An Introduction to Combustion: Concepts and Applications 3rd Edition
The third edition retains the same primary objectives as previous editions: fi rst, to present basic combustion concepts using relatively simple and easy-to-understand analyses; and second, to introduce a wide variety of practical applications that motivate or relate to the various theoretical concepts. The overarching goal is to provide a textbook that is useful for both formal undergraduate and introductory graduate study in mechanical engineering and related fi elds, and informal study by practicing engineers.
The overarching theme of the revisions in this edition is the addition and updating of specific topics related to energy use; protection of the environment, including climate change; and fuels. The largest single change is the addition of a new chapter dedicated to fuels. Highlights of these changes and a brief discussion of the new chapter follow.
Chapter 1 includes more detailed information on energy sources and use and electricity generation and use. Chapter 4 contains new sections devoted to reduced mechanisms and to catalysis and heterogeneous reactions. As detailed chemical mechanisms for combustion and pollutant formation have grown in complexity, the need for robust reduced mechanisms has grown. Catalytic exhaust aftertreatment has become the standard approach to controlling emissions from spark-ignition engines and is making inroads for controlling diesel engine emissions. Catalytic combustion has also been of interest in some applications. These factors were the drivers for the new sections of Chapter 4. Changes in Chapter 5 refl ect the progress that has been made in developing detailed mechanisms for realistic transportation fuels. Other changes include updating the detailed methane combustion kinetics (GRI Mech) to include detailed nitrogen chemistry and the addition of a major new section presenting a reduced mechanism for methane combustion and nitric oxide formation. Changes to Chapter 9 refl ect advances in both experimentation and modeling related to laminar nonpremixed fl ames. Chapter 10 has been updated to refl ect current practice in the design and operation of gas-turbine combustors; Chapter 10 also cites recent droplet combustion studies conducted in space using the Space Shuttle and the International Space Station. Revisions to Chapter 12 refl ect the latest advances in understanding turbulent premixed combustion. Similarly, Chapter 13 has been revised to include recent fi ndings on soot formation and destruction and provides an expanded and updated discussion of fl ame radiation from turbulent nonpremixed flames. Several new fi gures and more than 30 new references complement these two chapters.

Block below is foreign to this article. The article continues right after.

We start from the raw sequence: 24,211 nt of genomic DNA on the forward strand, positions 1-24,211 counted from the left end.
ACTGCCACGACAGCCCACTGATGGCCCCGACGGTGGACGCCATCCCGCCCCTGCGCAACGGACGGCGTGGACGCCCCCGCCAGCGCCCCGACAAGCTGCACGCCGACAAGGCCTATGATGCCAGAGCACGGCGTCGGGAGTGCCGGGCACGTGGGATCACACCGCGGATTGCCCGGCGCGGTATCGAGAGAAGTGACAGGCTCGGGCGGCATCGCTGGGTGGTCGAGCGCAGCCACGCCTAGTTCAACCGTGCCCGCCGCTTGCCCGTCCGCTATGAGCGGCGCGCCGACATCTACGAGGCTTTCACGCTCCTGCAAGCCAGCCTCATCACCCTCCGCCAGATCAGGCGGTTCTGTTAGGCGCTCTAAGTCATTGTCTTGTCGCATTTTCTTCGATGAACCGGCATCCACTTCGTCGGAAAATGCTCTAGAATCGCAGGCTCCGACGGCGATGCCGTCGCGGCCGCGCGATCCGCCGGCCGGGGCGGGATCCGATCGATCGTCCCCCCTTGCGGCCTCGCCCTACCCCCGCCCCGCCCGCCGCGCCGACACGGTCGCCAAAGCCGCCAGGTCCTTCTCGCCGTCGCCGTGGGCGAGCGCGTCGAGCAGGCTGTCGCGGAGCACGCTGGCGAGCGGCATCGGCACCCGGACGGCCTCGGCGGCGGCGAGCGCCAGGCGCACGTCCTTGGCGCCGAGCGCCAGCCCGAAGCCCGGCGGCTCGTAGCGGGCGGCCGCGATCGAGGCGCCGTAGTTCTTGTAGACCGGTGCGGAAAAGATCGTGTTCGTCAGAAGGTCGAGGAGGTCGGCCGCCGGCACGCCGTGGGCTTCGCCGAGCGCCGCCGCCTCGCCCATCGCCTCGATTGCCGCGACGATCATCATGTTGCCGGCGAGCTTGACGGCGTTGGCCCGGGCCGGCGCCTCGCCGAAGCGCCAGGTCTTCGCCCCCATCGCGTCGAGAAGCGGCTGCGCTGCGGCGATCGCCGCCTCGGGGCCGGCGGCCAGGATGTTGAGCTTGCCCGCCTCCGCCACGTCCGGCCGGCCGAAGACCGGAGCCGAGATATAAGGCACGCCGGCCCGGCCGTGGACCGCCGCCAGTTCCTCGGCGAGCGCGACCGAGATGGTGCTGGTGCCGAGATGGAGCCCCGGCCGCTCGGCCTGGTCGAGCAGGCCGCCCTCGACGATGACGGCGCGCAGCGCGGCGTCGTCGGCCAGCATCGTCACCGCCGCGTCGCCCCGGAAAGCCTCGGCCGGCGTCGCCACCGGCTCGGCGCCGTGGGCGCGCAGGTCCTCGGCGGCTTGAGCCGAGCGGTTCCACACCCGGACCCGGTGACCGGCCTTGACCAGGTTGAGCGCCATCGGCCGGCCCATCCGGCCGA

The title of Chapter 15 has been changed from “Pollutant Emissions” to “Emissions” to refl ect that greenhouse gas emissions, as well as pollutant emissions, are both important combustion considerations. Many changes and/or additions have been made to this chapter. These include, but are not limited to, the following: an expanded section on human health effects of particulate matter to refl ect new fi ndings; a revised section on NOx emissions to refl ect current understanding of nitrogen chemistry; a discussion of the homogeneous charge compression ignition engine; an interesting development for emission control arising since the previous edition; an updated discussion of catalytic converters for spark-ignition engines; discussion of the emission of particulate matter from both gasoline and diesel engines focusing on ultrafi ne particles, together with a greatly expanded discussion of particulate matter and its emission control; the introduction of EPA emission factors; additions and revisions to discussions of NOx and SOx controls; and the addition of a new section discussing greenhouse gases. Seventy-three new references complement the revisions to Chapter 15.
Concerns over global warming, environmental degradation, and national energy independence, among others, have resulted in a renewed interest in fuels. With this interest comes the need for basic information on fuels. The addition of Chapter 17, Fuels, is intended to fulfi ll this need. In this chapter, we discuss naming conventions and the molecular structures of hydrocarbons, alcohols, and other organic compounds, followed by a discussion of what properties make a good fuel. Conventional fuels, which include various gasolines, diesel fuels, heating oils, aviation fuels, natural gas, and coal are discussed, as are several alternative fuels. Examples here include biodiesel, ethanol (either corn-based or cellulosic), Fischer-Tropsch liquids from coal or biomass, hydrogen, and others. This new chapter contains eight figures and 22 tables, along with 83 references.
The computer software, previously supplied on a diskette, is now available as a download from the publisher’s website at www.mhhe.com/turns3e. The website also contains the instructor’s solutions manual and image library.
The author hopes that this new edition will continue to serve well those who have used previous editions and that the changes provided will enhance the usefulness of the book.
Stephen R. Turns
University Park, PA
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